There is a federal law that was passed in 2000 often referred to by the acronym RLUIPA (Religous Land Use and Institutionalized Persons Act) that prohibits cities from discriminating against religious organizations in their zoning. I did some research and a number of sources say that most cities are probably not in compliance with the law. However, there have also been differing circuit court rulings on the interpretation of the law. The heart of the problem is apparently not so much that cities are anti-church, but rather that they need tax revenue. When a church moves into a commercial or industrial space that city loses the potential tax revenue. When a church purchases a building the city loses the property tax revenue. I understand the dilemma. I also understand the some mega-churches have not been the most welcome neighbors and have not been in well-planned locations.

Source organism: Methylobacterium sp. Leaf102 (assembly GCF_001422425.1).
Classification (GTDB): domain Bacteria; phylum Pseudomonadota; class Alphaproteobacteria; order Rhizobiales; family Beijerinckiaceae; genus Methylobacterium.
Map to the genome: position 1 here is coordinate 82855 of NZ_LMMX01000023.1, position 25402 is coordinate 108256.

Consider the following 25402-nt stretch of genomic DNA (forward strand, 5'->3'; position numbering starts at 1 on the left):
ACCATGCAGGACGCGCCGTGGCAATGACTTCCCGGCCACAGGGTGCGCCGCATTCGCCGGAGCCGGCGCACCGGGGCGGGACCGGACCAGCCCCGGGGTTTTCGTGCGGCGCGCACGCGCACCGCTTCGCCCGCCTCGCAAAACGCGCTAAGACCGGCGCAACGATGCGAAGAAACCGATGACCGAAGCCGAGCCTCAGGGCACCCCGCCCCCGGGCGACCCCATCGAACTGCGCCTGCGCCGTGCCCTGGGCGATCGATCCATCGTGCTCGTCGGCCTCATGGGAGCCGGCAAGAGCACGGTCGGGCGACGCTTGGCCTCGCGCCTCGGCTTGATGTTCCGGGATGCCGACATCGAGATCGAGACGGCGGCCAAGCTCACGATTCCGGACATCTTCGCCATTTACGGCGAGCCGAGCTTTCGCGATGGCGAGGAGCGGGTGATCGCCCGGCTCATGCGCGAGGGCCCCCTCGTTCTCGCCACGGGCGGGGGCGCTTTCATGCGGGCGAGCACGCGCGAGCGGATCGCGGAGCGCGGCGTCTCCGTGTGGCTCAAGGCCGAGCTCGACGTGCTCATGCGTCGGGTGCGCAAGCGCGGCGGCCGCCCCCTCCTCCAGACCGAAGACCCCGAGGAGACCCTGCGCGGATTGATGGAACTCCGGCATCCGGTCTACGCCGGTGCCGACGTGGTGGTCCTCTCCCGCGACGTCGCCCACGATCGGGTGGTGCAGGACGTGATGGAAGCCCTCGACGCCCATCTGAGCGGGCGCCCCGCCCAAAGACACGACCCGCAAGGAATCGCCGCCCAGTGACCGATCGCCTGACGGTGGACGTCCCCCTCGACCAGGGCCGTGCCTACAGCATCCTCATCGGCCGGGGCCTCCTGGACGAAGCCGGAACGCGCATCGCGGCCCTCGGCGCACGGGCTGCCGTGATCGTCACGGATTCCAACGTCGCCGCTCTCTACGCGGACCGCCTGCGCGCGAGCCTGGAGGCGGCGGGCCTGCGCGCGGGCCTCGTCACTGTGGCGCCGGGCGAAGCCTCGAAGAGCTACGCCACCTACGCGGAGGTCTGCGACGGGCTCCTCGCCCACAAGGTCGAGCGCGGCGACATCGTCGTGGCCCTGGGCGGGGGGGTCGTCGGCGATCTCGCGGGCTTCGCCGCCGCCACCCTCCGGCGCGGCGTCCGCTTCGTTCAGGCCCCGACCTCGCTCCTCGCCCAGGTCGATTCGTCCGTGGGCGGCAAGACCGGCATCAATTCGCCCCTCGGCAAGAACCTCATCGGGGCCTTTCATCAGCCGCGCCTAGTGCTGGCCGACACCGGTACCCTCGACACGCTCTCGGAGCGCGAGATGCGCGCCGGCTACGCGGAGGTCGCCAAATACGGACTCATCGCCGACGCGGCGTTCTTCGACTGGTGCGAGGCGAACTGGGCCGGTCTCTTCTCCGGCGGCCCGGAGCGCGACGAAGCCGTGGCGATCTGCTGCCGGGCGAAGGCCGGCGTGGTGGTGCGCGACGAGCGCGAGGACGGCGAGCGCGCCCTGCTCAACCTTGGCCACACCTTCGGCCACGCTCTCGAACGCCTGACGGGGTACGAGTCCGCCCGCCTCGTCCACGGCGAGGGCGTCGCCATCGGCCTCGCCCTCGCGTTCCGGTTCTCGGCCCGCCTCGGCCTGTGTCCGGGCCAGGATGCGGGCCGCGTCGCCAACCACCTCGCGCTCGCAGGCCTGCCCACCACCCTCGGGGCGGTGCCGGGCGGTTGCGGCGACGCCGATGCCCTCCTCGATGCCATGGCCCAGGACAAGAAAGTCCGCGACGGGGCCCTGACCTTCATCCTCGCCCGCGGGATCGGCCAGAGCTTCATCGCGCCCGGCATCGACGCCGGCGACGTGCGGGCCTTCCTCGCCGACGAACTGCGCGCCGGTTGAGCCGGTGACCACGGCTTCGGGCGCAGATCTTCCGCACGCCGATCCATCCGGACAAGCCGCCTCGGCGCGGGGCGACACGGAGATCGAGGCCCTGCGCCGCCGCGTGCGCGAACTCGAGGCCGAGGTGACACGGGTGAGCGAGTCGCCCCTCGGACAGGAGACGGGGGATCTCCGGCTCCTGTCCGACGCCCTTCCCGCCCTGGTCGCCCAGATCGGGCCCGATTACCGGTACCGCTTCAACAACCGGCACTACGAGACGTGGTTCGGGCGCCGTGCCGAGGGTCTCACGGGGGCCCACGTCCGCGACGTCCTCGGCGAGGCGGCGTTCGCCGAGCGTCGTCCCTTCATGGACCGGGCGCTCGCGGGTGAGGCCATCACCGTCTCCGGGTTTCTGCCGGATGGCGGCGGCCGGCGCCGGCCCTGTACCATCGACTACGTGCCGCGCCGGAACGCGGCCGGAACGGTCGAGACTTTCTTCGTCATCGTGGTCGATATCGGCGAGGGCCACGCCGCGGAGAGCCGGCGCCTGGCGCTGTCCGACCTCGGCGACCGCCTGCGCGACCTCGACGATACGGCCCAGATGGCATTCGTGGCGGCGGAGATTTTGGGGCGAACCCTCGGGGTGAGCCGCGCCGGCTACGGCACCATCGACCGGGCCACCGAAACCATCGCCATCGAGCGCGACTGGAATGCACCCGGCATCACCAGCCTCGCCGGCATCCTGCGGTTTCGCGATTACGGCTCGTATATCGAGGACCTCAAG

Whether or not a city is in compliance with the law is probably a matter of debate and would likely require significant legal work to resolve. For us, legal action and fighting is simply not the way forward. We desire to be the best church for the community and to work in partnership with the existing organizations and structures, not to be an adversary. However, it is very frustrating and I believe short-sighted on the part of the city. A healthy church provides so much benefit to the community and neighborhood that go well beyond the issue to taxes and revenue. We dream of being a church that supports work with the homeless, provides tutoring, supports the local schools, and through the power of Christ changes the very lives of families for the better. We want to see crime reduced, marriages healed, children educated, hungry fed, seniors provided with community, etc. – all in the name of Christ. So my hope is that over time we can also be a voice to challenge some of the existing zoning so that more creative models of “church” can be allowed to flourish in the community as it continues to grow.